136 to 138lbs: Prior to 1877 there appears to have been no first-class activity in this weight class prior to 1884

138 to 140lbs: English competition winners at 140lbs included Bat Mullins (who outpointed Jim Warden over three rounds at the Royal Victoria Palace Theatre, Southwark, London on 22 March 1872), Lumpy Hughes (who outpointed Tom Hooker over three rounds at the Hall of Science, St Luke’s, London on 12 January 1875), Young William Charlton (who walked over Hughes at the Running Grounds, Hackney Wick, London on 26 July 1875), Bob Habbijam (who outpointed Jem Laxton over three rounds at the Royal Agricultural Hall, Islington, London on 18 March 1876), Laxton (who outpointed Bob’s brother, Punch Habbijam, over three rounds at the St Helena Gardens Concert Rooms, Rotherhithe, London on 27 March 1876), Bob Habbijam (who outpointed Laxton again over three rounds, this time at McDonald’s Music Hall, Hoxton, London on 12 March 1877) and Soldier Robinson (who outpointed Laxton over three rounds at Saddlers Wells Theatre, Clerkenwell, London on 30 March 1877)

Weight Band/Amendments

126lbs to 140lbs (27 November 1877 to 27 August 1895)

128lbs to 140lbs (On 27 August 1895 George Dixon extended his featherweight claim when beating Johnny Griffin at 128lbs)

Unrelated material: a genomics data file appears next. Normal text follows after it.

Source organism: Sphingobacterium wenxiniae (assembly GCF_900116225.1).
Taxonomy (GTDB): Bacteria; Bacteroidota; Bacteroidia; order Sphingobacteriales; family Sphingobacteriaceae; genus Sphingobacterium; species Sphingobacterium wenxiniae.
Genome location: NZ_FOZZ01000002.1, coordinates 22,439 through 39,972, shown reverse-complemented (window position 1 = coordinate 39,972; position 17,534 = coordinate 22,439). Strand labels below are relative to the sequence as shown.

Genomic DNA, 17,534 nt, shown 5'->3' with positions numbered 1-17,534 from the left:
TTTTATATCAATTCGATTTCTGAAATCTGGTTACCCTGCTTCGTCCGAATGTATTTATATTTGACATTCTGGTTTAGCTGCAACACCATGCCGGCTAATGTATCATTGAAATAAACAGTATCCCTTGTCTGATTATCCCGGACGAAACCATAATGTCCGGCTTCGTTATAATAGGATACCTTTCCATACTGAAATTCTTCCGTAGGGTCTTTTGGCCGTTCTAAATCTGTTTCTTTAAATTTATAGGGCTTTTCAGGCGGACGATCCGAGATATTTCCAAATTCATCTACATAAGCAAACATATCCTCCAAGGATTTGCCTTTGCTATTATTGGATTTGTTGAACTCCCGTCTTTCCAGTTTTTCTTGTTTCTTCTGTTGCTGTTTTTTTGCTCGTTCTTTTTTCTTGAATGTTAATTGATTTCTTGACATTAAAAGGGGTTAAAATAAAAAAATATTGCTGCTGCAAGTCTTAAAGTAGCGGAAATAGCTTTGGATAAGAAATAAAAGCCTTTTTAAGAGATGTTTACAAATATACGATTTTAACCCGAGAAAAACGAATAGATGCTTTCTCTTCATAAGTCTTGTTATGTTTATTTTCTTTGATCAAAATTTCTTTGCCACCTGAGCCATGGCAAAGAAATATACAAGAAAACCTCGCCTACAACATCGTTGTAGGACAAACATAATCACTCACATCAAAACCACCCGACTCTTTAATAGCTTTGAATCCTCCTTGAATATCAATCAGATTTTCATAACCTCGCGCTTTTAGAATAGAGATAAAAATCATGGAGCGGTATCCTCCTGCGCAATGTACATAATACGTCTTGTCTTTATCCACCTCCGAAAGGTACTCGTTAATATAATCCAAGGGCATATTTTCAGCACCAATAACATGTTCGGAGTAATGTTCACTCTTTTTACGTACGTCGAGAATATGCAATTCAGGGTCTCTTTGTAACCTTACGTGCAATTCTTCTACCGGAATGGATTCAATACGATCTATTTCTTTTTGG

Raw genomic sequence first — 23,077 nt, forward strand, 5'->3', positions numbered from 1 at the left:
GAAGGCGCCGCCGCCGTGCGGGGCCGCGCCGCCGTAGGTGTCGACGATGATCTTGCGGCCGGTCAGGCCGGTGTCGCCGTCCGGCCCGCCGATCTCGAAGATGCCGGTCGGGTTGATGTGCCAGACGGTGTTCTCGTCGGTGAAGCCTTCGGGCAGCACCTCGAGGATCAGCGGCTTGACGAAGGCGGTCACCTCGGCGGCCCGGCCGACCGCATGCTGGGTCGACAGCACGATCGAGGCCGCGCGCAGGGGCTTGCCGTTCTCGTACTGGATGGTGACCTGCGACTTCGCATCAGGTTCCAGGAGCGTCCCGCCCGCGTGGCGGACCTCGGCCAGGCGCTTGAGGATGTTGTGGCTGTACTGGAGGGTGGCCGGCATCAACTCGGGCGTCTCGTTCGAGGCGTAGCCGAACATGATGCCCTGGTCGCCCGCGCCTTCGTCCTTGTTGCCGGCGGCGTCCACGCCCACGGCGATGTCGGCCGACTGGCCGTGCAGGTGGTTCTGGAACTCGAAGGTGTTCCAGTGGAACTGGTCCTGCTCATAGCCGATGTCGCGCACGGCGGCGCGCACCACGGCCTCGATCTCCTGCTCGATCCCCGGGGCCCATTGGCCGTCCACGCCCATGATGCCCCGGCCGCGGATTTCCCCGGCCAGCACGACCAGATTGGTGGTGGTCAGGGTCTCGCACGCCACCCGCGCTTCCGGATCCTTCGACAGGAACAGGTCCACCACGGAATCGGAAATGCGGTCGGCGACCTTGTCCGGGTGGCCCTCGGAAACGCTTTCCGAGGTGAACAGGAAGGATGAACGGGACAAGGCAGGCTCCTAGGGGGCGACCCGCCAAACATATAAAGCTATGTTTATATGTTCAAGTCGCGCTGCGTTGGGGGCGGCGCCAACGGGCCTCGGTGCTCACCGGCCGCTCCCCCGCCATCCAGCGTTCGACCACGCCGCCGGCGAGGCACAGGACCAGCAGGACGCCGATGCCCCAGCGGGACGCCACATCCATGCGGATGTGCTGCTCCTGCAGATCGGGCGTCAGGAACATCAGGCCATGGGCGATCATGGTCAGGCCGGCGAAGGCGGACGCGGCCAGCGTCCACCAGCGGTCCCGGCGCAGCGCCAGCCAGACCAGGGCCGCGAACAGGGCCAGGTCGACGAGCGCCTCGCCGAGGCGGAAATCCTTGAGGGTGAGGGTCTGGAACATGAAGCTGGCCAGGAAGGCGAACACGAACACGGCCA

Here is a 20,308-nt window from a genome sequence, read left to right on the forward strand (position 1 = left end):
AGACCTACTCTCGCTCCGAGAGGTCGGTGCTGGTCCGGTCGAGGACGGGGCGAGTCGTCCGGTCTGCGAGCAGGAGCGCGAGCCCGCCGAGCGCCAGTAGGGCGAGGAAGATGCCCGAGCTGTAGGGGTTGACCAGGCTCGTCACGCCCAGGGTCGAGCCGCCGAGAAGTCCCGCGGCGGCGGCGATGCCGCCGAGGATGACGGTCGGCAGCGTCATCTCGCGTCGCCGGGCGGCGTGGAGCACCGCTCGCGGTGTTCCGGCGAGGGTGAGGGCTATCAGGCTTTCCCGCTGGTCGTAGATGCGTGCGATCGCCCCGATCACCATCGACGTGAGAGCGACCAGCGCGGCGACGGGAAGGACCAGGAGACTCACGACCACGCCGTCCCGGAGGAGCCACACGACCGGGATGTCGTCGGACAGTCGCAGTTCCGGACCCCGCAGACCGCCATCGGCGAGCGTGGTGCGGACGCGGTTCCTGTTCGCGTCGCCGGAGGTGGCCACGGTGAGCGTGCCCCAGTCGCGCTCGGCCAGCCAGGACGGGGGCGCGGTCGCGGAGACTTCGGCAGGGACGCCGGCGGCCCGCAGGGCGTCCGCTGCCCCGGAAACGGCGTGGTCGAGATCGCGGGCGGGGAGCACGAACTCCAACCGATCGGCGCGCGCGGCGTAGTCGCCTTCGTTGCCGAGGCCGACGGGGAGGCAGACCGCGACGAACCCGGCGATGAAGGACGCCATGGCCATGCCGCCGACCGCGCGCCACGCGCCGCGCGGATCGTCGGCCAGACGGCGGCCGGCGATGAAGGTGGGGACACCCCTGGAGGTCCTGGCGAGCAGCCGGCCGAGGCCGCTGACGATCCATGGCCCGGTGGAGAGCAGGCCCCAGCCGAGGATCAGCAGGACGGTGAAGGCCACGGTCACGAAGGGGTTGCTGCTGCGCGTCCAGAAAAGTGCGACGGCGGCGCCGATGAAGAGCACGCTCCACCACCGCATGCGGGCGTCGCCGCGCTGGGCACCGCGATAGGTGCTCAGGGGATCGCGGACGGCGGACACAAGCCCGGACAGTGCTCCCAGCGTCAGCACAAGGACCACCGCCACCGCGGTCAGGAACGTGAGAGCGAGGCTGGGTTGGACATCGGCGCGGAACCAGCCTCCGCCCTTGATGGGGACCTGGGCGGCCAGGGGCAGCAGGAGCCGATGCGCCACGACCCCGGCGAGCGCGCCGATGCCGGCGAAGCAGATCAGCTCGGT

116lbs to 130lbs (At the end of 1902, Young Corbett, the recognised featherweight champion in America who was increasing in weight, decided to defend the world title at weights up to 130lbs and received fair support in doing so)

126lbs to 140lbs (Following Young Corbett’s defeat at the hands of Jimmy Britt on 25 March 1904, and with Britt remaining in the lightweight ranks, the featherweight limit reverted to 122lbs in America and 126lbs in Britain)

126lbs to 135lbs (On 11 February 1909, the NSC formally introduced eight named weight divisions, the featherweight limit being set at 126lbs and the lightweight limit not to be above 135lbs)

130lbs to 135lbs (On 18 November 1921, the NYSAC introduced the junior lightweight class set at 130lbs when Johnny Dundee beat George KO Chaney on this date to win the title)

Title Contests

Pages in category ‘Lightweight Division’